What Is White Zircon?

by Katie Kramer

Zircon is a type of gemstone. It's desirable because of the range of colors that it comes in and because it's less expensive than other gemstones, especially diamonds. Although it sometimes gets confused with cubic zirconia, the two are only similar in name.

Chemistry

Zircon is a zirconium silicate and is considered a neosilicate. Neosilicates are minerals that contain silicon and oxygen. Other gemstones that are considered neosilicates include garnets, peridot, topaz, andalusite, kyanite, tanzanite and quartz. A heat treatment alters the color of zircon. This treatment is usually completed at the mine site prior to cutting the stone. Using varying temperatures and by applying heat for a few hours, the brownish color of the zircon turns a permanent yellow, blue or colorless (white) shade.

Misconceptions

White zircon is often times confused with cubic zirconia. Cubic zirconia is lab created material, while white zircon is a natural mineral, with a completely different chemistry. Cubic zirconia is made from zirconium dioxide in its crystallized form.

Location

Zircon is found in a number of places around the world. In Asia, white zircon is mined in Cambodia, Vietnam, Thailand, Burma and Sri Lanka. In Africa, it can be found in Tanzania, Madagascar, Mozambique and Nigeria, with these sources becoming more important because of the increased business in the heavy mining industry and ability to export it. The gemstone can also be found in Brazil and Australia.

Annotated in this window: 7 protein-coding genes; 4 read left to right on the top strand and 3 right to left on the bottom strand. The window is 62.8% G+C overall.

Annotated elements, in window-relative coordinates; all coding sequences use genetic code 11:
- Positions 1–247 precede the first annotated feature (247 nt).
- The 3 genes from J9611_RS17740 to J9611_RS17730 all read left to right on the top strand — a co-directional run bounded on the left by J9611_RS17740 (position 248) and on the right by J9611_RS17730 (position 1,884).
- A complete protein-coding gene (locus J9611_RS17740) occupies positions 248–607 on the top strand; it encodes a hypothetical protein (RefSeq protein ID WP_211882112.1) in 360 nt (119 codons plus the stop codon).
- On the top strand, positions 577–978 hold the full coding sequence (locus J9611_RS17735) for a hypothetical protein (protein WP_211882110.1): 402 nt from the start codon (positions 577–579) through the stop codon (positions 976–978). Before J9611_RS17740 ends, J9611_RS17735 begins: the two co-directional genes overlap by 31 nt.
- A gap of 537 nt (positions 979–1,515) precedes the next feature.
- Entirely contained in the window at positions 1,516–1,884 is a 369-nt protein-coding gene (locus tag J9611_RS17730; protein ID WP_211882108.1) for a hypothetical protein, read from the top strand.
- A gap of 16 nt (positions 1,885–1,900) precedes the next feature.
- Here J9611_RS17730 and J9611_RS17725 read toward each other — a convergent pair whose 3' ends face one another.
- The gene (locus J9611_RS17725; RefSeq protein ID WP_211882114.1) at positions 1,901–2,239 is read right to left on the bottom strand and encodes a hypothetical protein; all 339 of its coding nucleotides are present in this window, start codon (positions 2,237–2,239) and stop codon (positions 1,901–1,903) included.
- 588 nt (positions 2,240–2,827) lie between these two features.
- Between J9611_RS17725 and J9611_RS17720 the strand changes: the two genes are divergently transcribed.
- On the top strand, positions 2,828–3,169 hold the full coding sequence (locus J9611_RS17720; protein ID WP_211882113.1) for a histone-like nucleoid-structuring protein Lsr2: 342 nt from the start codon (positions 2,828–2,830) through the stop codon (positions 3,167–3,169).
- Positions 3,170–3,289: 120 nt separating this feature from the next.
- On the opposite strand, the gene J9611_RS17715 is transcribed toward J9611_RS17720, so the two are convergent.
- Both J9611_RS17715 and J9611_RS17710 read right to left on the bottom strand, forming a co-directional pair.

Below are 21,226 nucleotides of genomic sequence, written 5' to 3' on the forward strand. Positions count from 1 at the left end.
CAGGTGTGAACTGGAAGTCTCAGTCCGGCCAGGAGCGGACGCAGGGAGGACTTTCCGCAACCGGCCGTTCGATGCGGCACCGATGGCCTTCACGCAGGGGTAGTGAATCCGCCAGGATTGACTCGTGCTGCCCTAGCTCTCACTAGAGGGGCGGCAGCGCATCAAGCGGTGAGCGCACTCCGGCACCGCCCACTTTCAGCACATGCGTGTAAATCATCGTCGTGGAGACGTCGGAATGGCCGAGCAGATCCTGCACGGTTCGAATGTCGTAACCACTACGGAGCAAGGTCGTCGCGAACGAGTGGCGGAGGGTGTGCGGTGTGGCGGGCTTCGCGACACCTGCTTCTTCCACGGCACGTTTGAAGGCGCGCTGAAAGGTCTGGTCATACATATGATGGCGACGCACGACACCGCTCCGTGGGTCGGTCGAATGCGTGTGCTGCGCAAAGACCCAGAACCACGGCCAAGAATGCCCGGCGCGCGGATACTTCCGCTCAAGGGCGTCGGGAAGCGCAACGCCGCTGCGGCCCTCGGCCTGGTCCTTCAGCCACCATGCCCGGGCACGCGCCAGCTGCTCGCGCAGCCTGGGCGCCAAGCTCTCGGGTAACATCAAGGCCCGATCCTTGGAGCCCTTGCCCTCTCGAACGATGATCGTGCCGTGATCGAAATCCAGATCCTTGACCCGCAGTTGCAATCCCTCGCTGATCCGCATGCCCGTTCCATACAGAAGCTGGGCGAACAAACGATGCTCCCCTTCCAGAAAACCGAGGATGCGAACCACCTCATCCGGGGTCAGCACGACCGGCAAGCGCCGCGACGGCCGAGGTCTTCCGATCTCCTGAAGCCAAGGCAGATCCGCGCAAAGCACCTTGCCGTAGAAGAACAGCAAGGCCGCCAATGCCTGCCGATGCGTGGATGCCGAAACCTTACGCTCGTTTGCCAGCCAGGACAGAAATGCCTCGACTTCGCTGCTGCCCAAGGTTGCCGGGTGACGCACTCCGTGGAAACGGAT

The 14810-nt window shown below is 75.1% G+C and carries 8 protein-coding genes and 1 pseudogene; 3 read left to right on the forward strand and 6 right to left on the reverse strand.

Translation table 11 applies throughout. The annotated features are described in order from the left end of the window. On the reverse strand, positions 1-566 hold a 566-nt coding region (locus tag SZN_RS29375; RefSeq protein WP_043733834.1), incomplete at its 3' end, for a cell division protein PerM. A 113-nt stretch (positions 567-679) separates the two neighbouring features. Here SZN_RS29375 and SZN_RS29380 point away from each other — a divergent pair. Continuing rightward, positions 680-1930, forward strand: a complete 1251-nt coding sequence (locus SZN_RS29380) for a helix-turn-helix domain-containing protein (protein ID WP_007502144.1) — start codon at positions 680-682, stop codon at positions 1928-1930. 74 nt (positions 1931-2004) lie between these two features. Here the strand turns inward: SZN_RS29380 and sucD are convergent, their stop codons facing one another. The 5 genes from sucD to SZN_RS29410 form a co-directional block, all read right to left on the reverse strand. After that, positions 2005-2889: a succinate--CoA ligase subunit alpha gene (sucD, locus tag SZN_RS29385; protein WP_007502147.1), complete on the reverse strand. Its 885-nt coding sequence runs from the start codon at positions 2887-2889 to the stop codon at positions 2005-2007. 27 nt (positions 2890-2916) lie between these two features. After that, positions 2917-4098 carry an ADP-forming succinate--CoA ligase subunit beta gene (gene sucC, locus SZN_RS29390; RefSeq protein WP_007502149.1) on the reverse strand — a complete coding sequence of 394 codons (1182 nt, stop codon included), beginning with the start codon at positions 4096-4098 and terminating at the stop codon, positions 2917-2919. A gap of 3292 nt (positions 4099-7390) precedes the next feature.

Identification

White zircon was once used as a diamond substitute, because it was inexpensive. White zircon was even sold under the name “Matura Diamond,” so called because of its source location. But because of its brittleness, white zircon jewelry should be stored is a safe spot, as it can wear along facet edges and be broken easily. Because of this brittleness, white zircon is less resilient than a diamond.

Features

Zircon has a high refractive index. A refractive index is the measure of the bending of a ray of light when passing from one medium into another. Colorless, or white, zircon has a 1.810 to 2.024 refractive index and has the ability to split white light into spectral colors. Jewelers cut zircon in a specific way to prevent the interior from looking fuzzy because of the facet image doubling. The cutter needs to orient the table of the stone to the optic axis. Therefore, colorless stones are brilliant cut.

Photo Credits

  • Thomas Northcut/Photodisc/Getty Images

About the Author

Katie Kramer has been writing since 2004, contributing to Syracuse.com and WTVH broadcasts. She is an associate producer at an online media company and previously served as a television news producer. Kramer holds a Bachelor of Arts in broadcast journalism from Syracuse University.